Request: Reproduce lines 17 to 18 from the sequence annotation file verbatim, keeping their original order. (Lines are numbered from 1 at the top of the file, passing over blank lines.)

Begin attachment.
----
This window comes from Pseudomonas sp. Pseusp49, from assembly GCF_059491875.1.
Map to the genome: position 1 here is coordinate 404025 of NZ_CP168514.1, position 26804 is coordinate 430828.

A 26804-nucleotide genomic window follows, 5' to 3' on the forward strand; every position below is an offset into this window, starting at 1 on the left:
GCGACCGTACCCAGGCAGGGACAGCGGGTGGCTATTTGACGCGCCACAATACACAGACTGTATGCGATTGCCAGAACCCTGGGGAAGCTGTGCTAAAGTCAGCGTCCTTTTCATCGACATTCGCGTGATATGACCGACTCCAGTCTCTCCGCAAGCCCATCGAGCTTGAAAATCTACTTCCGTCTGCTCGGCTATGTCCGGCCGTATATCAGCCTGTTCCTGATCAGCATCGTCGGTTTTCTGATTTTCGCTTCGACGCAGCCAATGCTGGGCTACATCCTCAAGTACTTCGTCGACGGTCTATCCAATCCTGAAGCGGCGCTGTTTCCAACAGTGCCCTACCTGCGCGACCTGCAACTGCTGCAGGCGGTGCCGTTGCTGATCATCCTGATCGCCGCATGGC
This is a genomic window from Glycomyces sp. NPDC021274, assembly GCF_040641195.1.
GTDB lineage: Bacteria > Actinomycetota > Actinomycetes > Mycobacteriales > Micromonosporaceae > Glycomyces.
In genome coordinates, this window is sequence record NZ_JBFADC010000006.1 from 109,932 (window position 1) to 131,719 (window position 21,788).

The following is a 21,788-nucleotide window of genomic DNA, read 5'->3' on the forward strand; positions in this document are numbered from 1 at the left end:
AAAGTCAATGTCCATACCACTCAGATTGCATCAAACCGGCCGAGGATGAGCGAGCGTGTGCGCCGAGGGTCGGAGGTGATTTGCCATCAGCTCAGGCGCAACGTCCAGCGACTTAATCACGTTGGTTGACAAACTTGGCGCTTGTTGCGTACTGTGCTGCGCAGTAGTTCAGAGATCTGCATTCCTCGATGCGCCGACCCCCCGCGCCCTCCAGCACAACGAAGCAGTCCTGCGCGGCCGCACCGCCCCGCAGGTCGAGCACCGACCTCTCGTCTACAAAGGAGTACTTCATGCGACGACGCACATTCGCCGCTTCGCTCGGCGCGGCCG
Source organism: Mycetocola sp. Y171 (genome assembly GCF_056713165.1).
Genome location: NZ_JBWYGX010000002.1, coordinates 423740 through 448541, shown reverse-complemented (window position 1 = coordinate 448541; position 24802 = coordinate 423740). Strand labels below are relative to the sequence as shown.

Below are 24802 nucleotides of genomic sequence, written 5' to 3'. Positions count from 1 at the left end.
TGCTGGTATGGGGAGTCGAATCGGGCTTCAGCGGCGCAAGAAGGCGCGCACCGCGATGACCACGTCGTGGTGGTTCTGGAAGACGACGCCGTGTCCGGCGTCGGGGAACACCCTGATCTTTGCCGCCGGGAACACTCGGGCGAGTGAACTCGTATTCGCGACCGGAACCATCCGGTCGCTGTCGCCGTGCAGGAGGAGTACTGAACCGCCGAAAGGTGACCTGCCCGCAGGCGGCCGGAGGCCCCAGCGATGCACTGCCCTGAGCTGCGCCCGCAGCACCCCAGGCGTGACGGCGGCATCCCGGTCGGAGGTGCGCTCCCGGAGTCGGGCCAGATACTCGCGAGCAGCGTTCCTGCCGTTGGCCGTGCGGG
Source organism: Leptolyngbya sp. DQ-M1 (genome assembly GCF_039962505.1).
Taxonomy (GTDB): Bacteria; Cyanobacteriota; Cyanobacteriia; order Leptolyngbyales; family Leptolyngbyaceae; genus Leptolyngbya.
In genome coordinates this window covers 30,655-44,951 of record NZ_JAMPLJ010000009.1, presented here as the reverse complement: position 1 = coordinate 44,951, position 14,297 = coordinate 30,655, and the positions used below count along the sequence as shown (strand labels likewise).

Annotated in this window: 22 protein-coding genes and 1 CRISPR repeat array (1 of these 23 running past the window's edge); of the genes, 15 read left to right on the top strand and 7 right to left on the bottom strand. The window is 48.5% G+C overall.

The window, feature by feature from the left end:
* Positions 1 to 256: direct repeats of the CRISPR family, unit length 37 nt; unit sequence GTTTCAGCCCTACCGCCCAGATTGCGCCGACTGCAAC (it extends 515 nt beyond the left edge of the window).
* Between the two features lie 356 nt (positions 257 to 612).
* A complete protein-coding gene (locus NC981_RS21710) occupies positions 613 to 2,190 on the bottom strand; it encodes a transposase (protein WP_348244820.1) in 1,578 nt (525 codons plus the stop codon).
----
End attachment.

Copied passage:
Annotated in this window: 22 protein-coding genes and 1 CRISPR repeat array (1 of these 23 running past the window's edge); of the genes, 15 read left to right on the top strand and 7 right to left on the bottom strand. The window is 48.5% G+C overall.

The window, feature by feature from the left end: